PurposefulPhp basically should provide a contract fullfiller that fulfills the contracts at runtime
still-dreaming-1
@still-dreaming-1
Sep 07 2017 00:49
So when I tell people about it in more detail it reminds them of machine learning, but that is actually not the way I envisioned it.
To the programmer using it, it should not feel like machine learning.
The programs you make with it should not have to have anything to do with machine learning
I know it is a crazy idea, but I have to try it
It is inspired by a combination of Uncle Bob and Jim Coplien
At the very core of their beliefs, they have almost the same take on programming. But they have almost completely opposing views on how to apply those principals
The stuff Uncle Bob talks about is basically just different elements of extreme programming
Jim Coplien doens't like extreme programming
Uncle Bob pushes TDD
Ben Johnson
@cbj4074
Sep 07 2017 00:51
Damn, it just got deep! :D
still-dreaming-1
@still-dreaming-1
Sep 07 2017 00:52
haha
Coplien says TDD is not agile, it is waterfall
At one point he promoted contract driven development as an alternative to TDD
But Uncle Bob discovered something amazing that he says is approaching a formal proof
it is called the transformation priority premise
Ben Johnson
@cbj4074
Sep 07 2017 00:54
Do tell... what's the basic nature of it?
still-dreaming-1
@still-dreaming-1
Sep 07 2017 00:54
Basically he was promoting the "3 laws of TDD" for a while
Write just enough of a test for it to fail
Write just enough production code to make the test pass
Ben Johnson
@cbj4074
Sep 07 2017 00:55
(need to step away for a few, but will check back after, keep it rollin'!)
still-dreaming-1
@still-dreaming-1
Sep 07 2017 00:55
I forget the 3rd law but, it might be refactor...
Anyway, eventually he asked the question, what is to stop someone from continuing to write really stupid code to make the tests pass?
For example, if a function needs to return 5 for a given input, you could make it look for that exact input and return 5, then the test will pass
of course that is not the correct code and the implementation would never be complete
But he actually promotes writing code like that to get the very first tests to pass.
So the principal that tells you not to keep writing stupid code to make the tests pass is this:
When changing the tests, make them more specific. When changing the code make it more generic.
The transformation priority list has some different ways you can make the code more generic in order of priority.
I think the way the list works is, if you are able to use the transformation type at the very top of the list to make the tests pass, that is ideal because it is the most generic change you can make to your code
Anyway, he really seems to be onto something with this list. He claims that if you follow this process while writing a sorting algorithm, you end up writing quicksort by accident!
still-dreaming-1
@still-dreaming-1
Sep 07 2017 01:01
So when you follow this very short circle process of the 3 laws of TDD and the priority list, programming starts to feel, really stupid.
You would expect that maybe you can write algorithms that work, but are they actually good? Are they efficient? Well it turns out they are extremetly efficient. You end up writing better algorithms than if you used a more "intelligent" approach.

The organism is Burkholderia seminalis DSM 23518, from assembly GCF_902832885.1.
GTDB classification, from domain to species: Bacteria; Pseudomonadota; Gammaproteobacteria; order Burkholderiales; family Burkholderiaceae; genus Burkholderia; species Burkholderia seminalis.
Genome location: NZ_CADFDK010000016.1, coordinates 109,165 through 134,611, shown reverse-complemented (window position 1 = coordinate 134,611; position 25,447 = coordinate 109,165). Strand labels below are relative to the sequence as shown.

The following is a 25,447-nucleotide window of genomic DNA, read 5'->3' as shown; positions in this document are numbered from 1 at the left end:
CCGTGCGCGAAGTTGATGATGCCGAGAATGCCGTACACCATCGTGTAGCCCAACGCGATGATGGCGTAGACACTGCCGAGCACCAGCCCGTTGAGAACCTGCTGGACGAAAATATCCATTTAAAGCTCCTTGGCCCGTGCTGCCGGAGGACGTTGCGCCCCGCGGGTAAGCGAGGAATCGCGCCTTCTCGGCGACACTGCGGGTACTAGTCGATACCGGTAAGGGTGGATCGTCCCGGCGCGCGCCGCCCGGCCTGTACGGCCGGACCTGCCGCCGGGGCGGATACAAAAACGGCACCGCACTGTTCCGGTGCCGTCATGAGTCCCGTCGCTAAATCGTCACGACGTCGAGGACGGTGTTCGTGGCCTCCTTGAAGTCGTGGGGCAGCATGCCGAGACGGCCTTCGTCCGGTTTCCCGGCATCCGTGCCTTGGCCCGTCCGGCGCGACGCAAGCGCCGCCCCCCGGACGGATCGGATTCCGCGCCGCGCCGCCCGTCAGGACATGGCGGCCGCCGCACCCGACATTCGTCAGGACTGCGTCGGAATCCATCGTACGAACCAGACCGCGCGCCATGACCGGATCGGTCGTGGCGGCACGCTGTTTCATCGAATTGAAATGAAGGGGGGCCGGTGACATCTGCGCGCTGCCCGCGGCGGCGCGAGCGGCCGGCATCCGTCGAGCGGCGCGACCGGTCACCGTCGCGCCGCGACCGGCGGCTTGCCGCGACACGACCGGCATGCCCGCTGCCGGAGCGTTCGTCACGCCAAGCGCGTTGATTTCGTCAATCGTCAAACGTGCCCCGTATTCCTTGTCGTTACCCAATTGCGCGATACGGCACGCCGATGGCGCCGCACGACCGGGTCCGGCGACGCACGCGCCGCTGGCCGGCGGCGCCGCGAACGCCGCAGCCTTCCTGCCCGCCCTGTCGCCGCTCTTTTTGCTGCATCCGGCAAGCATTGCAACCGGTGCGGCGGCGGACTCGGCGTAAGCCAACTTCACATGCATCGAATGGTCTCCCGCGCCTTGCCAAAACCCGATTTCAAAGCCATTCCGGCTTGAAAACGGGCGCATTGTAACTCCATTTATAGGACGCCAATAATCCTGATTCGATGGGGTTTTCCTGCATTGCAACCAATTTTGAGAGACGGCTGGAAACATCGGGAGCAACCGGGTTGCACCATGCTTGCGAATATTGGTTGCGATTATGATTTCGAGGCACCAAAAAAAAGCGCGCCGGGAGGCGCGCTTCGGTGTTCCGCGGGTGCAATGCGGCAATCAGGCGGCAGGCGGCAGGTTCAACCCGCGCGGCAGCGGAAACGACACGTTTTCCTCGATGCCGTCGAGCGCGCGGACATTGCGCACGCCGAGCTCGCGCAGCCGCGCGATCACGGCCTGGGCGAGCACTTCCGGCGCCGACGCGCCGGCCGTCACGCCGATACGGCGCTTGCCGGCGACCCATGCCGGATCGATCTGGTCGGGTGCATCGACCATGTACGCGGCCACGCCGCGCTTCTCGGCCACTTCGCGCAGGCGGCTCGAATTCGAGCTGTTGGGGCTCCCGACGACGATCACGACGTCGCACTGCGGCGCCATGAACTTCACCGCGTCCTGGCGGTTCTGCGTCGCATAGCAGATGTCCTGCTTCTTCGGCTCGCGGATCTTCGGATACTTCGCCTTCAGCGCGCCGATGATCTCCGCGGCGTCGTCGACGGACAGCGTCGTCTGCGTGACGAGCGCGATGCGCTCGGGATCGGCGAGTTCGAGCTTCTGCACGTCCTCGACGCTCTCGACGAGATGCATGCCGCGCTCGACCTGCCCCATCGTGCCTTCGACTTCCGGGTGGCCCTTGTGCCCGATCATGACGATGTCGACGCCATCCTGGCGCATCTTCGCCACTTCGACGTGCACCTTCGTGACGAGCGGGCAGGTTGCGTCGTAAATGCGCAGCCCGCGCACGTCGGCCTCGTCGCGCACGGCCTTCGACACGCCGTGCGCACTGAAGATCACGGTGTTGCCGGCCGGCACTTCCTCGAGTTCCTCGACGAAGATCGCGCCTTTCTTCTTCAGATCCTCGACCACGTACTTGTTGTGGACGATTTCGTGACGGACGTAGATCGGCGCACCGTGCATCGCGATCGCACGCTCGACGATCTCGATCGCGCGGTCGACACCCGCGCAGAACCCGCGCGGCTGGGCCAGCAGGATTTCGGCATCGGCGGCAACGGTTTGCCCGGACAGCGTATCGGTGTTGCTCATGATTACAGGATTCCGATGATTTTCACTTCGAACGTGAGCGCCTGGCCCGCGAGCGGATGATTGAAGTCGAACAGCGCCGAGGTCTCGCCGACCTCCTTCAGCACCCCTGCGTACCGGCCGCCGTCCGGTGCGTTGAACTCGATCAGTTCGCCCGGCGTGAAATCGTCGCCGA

Ben Johnson
@cbj4074
Sep 07 2017 01:02
@still-dreaming-1 Have you put this all into a Medium article? If not, you should!
(or if one already exists, provide the link! :P)
still-dreaming-1
@still-dreaming-1
Sep 07 2017 01:03
But by that point, Uncle Bob is getting so prescriptive with this process for writing code that, you could almost teach it to a computer program...
Ben Johnson
@cbj4074
Sep 07 2017 01:04
I've seen ol' Bob speak. He's a fascinating individual, and I respect his opinion. I need some time to digest this!
still-dreaming-1
@still-dreaming-1
Sep 07 2017 01:04
Transformation priority premise: https://www.youtube.com/watch?v=B93QezwTQpI&t=2s
Ben Johnson
@cbj4074
Sep 07 2017 01:06
Thank you! Great material that deserves due consideration. That's a wrap for me, but it's been a pleasure! Looking forward to seeing you in this channel regularly!
still-dreaming-1
@still-dreaming-1
Sep 07 2017 01:07
So basically I want to try to find a way to write a function that accepts an executable contract, whatever parameters were passed in to the function being called, and then attempts various algorithms to fulfill the contract and utilize the transformation priority premise to alter its own algorithm. Once the contract has been fulfilled, it returns, and it doesn't matter if the algorithm used is "complete" or not because the contract was fullfilled.
ttfn
still-dreaming-1
@still-dreaming-1
Sep 07 2017 14:33
@cbj4074 Here is the link for my PurposefulPhp: https://github.com/still-dreaming-1/PurposefulPhp
@cbj4074 And there is the link for the chatroom for any type of PurposefulPhp related chat: https://gitter.im/still-dreaming-1/PurposefulPhp
Ben Johnson
@cbj4074
Sep 07 2017 15:41
@still-dreaming-1 Awesome! Thank you! I will check that out :thumbsup:
Mike Schinkel
@mikeschinkel
Sep 07 2017 22:59

@cbj4074

"Be aware also of installed.json"

Yes! That just bit me yesterday.